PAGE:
Chella Courington ~ Plastic Hearts

At fif­teen Anne bought her first action figure—Wonder Woman. When she saw her on tele­vi­sion in her blue star­ry shorts, legs ris­ing out of red boots, steel cuffs, and gold tiara, Anne fell hard. No girl could match the Amazonian Princess Diana who fought for jus­tice and deflect­ed any evil pow­er. She had every­thing Anne wanted—looks, per­son­al­i­ty, strength, smarts, courage, and empa­thy. At night she’d clear her dress­er and stand Diana in the cen­ter across from her bed, dim the light, and pull the sheets to her chin, her warm hands beneath. Then Anne imag­ined her Princess tear­ing off the cos­tume and offer­ing her pale, unmarked body to the girl under white cov­ers. Just the two of them until the sun cut through the drapes.

Anne couldn’t resist any of the Wonder Women—Diana with arms crossed, bracelets wait­ing for a bolt of light­ning; Diana ready to throw her razor-sharp tiara like a boomerang; Diana pulling back the arrow with her unbreak­able bow, a gift from Hera.  Anne’s favorite Wonder Woman was twirling her las­so of truth into the dark­ness. Anne envi­sioned the gold­en rope tak­ing her on a joy trip faster and more dan­ger­ous than any car­ni­val ride. A roller coast­er up and down, turn­ing into cav­ernous tun­nels until she woke to a room of Wonder Women stacked three deep and six feet high.

One morn­ing she left them to them­selves in search of a woman whose body was marked by time. Anne want­ed to feel their skin against hers, their heart on her breast­bone, their hands touch­ing her face. The years that fol­lowed were full of love­ly women over caber­net and lattes, in con­fer­ence rooms and kitchens, at con­certs and Polo match­es. They laughed and cried togeth­er, attend­ed mar­riages and funer­als, even spent months in the same house. But they nev­er swore fideli­ty to each oth­er, nev­er stopped look­ing through the side win­dow for pos­si­bil­i­ty. And Anne often thought the fault hers. Longing for some­one wonderful.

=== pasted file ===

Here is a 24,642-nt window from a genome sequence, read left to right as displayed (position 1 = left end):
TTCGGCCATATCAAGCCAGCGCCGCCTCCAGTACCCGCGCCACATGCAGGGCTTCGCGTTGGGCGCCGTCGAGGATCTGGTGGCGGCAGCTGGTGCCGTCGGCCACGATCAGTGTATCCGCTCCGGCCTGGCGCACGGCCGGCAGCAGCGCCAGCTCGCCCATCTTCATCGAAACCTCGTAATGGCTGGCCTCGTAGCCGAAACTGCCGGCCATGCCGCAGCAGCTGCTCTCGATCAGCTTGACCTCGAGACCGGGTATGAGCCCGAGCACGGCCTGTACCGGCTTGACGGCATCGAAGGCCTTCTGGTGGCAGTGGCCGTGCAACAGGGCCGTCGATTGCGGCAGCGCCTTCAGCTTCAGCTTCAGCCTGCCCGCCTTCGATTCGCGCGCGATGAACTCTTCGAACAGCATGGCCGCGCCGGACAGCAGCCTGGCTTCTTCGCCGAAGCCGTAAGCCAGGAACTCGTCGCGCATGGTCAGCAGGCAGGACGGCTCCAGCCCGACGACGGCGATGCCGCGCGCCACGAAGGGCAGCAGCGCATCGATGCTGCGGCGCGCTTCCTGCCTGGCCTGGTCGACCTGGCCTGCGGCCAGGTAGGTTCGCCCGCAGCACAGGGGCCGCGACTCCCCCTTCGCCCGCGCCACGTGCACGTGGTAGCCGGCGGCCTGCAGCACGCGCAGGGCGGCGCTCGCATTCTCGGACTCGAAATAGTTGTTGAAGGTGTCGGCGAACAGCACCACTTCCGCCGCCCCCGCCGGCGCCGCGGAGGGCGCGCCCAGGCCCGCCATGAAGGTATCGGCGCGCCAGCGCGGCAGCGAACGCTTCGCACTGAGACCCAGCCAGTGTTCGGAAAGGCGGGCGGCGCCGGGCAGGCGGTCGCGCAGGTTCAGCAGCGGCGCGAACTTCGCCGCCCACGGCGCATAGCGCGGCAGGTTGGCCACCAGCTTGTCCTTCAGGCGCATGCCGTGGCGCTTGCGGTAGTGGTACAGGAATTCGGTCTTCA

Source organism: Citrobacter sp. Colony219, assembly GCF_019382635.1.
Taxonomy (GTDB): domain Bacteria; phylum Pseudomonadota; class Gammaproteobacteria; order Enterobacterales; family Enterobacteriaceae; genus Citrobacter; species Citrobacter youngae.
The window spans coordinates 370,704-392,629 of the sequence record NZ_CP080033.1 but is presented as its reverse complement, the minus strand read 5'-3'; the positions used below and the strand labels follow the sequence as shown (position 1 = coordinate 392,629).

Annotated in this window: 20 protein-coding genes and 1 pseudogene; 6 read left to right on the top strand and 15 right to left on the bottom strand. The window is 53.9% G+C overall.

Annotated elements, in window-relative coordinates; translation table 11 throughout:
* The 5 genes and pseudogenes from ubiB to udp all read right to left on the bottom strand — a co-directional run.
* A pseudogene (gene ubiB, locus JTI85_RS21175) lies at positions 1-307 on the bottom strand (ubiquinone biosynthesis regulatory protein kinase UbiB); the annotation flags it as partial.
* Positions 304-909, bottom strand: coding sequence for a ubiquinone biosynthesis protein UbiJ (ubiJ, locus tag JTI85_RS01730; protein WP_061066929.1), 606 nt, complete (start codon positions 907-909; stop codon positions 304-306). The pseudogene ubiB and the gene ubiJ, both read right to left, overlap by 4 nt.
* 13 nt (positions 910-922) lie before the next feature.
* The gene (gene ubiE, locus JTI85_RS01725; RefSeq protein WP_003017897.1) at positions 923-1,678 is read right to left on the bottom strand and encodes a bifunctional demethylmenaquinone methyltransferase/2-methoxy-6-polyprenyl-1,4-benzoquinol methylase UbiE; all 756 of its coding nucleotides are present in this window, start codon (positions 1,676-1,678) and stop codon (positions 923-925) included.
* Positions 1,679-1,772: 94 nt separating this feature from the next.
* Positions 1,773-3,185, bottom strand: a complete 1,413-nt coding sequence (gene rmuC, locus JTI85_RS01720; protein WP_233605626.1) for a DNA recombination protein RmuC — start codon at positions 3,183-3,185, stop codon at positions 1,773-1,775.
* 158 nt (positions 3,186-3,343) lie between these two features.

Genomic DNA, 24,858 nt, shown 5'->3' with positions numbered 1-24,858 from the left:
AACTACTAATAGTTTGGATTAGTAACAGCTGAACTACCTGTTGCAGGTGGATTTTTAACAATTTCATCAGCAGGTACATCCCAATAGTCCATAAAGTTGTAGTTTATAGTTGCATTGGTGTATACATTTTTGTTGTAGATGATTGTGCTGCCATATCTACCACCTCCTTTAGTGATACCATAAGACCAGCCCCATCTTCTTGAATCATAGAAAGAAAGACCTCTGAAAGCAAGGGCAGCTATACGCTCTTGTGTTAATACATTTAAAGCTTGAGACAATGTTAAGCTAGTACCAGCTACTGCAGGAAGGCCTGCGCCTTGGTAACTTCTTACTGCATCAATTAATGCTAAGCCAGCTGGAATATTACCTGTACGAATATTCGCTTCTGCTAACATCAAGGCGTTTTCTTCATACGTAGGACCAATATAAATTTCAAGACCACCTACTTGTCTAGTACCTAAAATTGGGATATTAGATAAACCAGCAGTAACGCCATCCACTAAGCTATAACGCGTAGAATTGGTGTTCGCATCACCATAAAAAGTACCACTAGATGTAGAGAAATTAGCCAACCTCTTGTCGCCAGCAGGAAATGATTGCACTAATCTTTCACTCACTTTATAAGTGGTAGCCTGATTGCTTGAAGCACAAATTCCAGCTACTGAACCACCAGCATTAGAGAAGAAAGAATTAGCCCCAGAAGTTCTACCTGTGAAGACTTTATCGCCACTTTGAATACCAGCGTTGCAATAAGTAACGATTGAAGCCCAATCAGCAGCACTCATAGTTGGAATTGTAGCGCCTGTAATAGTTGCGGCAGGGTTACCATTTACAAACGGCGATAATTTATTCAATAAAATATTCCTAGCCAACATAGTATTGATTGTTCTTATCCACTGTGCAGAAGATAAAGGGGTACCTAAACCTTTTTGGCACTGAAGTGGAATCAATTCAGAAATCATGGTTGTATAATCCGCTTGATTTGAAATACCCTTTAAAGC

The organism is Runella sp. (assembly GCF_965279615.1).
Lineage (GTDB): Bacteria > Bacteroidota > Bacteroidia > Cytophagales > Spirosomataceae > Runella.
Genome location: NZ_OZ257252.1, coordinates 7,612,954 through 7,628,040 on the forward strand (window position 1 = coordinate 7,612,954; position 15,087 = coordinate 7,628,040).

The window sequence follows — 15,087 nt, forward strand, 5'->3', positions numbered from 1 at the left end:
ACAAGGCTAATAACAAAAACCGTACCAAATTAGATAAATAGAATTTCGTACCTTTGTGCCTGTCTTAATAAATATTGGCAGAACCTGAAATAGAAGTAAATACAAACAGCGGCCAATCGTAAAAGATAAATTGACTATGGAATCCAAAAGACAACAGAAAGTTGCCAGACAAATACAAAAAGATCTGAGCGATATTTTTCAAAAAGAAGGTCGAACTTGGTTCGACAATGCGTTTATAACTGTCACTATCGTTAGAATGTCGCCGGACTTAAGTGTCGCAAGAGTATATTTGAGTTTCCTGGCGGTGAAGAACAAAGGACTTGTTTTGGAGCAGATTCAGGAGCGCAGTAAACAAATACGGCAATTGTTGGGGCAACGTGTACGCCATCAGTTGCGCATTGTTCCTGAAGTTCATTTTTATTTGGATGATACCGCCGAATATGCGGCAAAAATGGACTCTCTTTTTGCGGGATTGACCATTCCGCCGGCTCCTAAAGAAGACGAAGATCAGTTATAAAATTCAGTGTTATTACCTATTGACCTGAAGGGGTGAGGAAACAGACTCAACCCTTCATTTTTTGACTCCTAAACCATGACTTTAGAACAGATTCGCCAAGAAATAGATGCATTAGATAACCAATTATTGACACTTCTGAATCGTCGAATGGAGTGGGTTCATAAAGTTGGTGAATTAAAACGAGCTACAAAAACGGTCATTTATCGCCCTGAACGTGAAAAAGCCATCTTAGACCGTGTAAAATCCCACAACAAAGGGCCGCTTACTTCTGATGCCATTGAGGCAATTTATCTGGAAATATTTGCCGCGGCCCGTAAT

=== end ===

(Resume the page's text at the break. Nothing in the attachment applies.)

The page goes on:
Years ago she dis­card­ed the action fig­ures, hop­ing the new space would wel­come a woman not defined by plas­tic and wigs. Yet she was alone, trudg­ing through each day when she passed a new action fig­ure in the win­dow of Timeless Toys—Rey. A fear­less war­rior cov­ered in coarse cot­ton and wield­ing a lightsaber. Her young face, flaw­less as Wonder Woman’s.

Anne knew Rey was a doll, a fan­ta­sy that filled lone­ly imag­i­na­tions. But she was tired of being by her­self, fol­low­ing one lover after anoth­er to a dead end. She want­ed some­thing sta­ble, some­thing always there. And Rey was just the size for the cen­ter of her dress­er. Just the two of them until the sun cut through the drapes.


With a Ph.D. in British and American lit­er­a­ture and an MFA in Poetry, Chella Courington is a writer and teacher who’s pub­lished more than one-hun­dred lit­tle sto­ries and more than 140 poems in a range of jour­nals and antholo­gies includ­ing SmokeLong Quarterly, The Collagist, Ghost Parachute, and X‑R-A‑Y Magazine. Her poet­ry has been nom­i­nat­ed on sev­er­al occa­sions for Best of the Net and Best New Poets along with being award­ed indi­vid­ual prizes, the most recent of which is the Moon Prize for her poem “Eurydice.” Her fic­tion also has received indi­vid­ual prizes as well as being nom­i­nat­ed for Best of the Net. She has three chap­books of fic­tion and six of poet­ry pub­lished by nine dif­fer­ent pub­lish­ers. Her novel­la-in-flash, Adele and Tom: The Portrait of a Marriage (Breaking Rules Publishing, 2020) is fea­tured at Vancouver Flash Fiction. A 2020 Pushcart and Best Small Fictions Nominee, Courington lives in California.